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Chevalier review - a less than extraordinary film about an extraordinary man | reviews, news & interviews

Chevalier review - a less than extraordinary film about an extraordinary man

Chevalier review - a less than extraordinary film about an extraordinary man

Paper-thin treatment of the incredible life of Joseph Bologne

Kelvin Harrison Jr as the multi-talented Joseph Bologne

This frothy bio-fantasy about the 18th century composer Joseph Bologne, Chevalier de Saint-Georges and top tunesmith to Marie Antoinette at the French court, could have been a powerful and revealing shout-out to a woefully under-appreciated composer.

Directed by Stephen Williams with a screenplay by Stefani Robinson, it’s more like Bridgerton Goes to the French Revolution, an absurd bouillabaisse of melodrama and characters who may be elegantly dressed but are uniformly paper-thin.

Bologne was born in the French colony of Guadeloupe, the illegitimate son of a French plantation owner and an enslaved Senegalese woman. His father took him to France and enrolled him in an elite academy, where he became a superb fencer and dazzled all and sundry with his performing and composing gifts (pictured below, Bologne with Lucy Boynton as Marie Antoinette).

All this was true, but the film’s opening sequence, where Bologne gets up from the audience at a performance by Mozart and challenges the Maestro to a violin duel on Mozza’s Violin Concerto Number 5, like Jimi Hendrix throwing down the gauntlet to Eddie Van Halen, was not (an amusing conceit though it may be). Having Mozart played by Joseph Prowen like a bumptious public school twit doesn’t help a lot.

It’s not known whether the real Bologne ever met Mozart, though he almost certainly did. It’s certainly easy to spot Mozart-esque traits in his music, as a quick dip into Spotify, where you can find a cluster of recordings of his work, will confirm. Since Mozart was 11 years his junior, it’s quite possible that Mozart was influenced by Bologne (pictured below with Ronke Adekoluejo as his mother Nanon).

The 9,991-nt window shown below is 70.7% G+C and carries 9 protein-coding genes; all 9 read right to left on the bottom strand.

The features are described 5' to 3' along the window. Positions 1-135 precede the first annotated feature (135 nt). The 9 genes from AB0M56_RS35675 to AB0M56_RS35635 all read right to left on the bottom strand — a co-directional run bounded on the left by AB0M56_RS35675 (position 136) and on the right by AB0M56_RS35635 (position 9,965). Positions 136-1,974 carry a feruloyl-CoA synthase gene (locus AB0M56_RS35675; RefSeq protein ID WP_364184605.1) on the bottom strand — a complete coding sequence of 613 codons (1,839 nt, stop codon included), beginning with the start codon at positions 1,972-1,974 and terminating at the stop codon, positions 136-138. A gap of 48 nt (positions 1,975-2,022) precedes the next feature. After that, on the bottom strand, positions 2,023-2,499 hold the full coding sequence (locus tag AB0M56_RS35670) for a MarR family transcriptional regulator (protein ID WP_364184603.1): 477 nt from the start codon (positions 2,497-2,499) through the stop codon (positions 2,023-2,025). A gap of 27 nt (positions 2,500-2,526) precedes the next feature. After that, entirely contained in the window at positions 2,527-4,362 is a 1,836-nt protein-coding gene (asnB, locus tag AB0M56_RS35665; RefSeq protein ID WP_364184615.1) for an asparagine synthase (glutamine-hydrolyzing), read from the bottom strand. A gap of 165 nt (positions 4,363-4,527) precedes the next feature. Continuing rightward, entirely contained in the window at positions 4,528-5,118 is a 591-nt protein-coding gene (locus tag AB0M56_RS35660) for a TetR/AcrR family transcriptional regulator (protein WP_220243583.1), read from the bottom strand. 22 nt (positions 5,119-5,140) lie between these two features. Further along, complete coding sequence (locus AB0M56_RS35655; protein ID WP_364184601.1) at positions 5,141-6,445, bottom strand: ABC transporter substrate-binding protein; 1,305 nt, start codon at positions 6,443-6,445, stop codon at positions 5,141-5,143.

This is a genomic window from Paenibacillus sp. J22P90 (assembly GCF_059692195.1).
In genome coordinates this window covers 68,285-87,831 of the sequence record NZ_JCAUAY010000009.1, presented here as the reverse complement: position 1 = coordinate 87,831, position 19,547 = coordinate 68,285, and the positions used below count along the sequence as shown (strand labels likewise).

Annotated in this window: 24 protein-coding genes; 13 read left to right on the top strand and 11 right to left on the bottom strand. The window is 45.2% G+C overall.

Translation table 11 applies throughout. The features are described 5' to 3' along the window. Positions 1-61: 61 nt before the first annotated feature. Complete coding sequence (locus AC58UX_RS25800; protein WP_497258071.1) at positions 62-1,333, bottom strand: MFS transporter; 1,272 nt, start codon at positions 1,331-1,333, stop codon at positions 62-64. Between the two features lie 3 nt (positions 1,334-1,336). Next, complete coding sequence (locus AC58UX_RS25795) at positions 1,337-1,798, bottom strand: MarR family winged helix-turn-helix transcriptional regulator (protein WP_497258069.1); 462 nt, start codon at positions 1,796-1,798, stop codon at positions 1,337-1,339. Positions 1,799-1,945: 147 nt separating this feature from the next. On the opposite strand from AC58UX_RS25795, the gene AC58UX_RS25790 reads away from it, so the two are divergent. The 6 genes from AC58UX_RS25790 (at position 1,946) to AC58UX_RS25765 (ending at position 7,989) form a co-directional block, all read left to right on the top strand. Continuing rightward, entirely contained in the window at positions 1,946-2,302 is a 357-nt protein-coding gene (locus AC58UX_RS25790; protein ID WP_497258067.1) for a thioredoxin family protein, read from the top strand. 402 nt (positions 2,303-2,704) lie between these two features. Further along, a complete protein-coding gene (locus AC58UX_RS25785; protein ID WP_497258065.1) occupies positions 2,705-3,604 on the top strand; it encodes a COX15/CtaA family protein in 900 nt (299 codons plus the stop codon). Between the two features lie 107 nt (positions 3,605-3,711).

The story of a gifted composer ignored by posterity because of his skin colour has obvious resonance in this era of decolonisation and Black Lives Matter. It was fear of a racist backlash, it seems, that prevented Marie Antoinette (Lucy Boynton) from appointing Bologne as director of the Paris Opera, the job going instead to Gluck (Henry Lloyd-Hughes), but how Bologne was able to achieve the successes that he did in pre-Revolutionary France makes such a remarkable story that it seems a crime to reduce it to this cartoon-like rendition.

Quite apart from his musical, sporting, dancing and multilingual skills, the Bologne winsomely portrayed here by Kelvin Harrison Jr also has a potent aphrodisiac effect on the ladies of the court, some of whom are old enough to know better. Predictably, one spurned dowager, La Guimard (Minnie Driver), turns nasty. “You’re a party trick, a monkey playing your violin,” she sneers. Bologne’s affair with an opera singer, Marie-Josephine (Samara Weaving), is one of the main themes, cueing up the inevitable arrival of her husband, the Marquis de Montalambert (Marton Csokas), as the very model of the vengeful, contemptuous aristocrat. Oddly, his outrage and horror when his wife produces a mixed-race child is merely reported than actually shown.

Frustratingly, Chevalier ends abruptly when there was plenty more story to tell, since Bologne subsequently became a colonel in the Legion St-Georges and was imprisoned during the revolutionary Reign of Terror. An extraordinary man, but not an extraordinary film.

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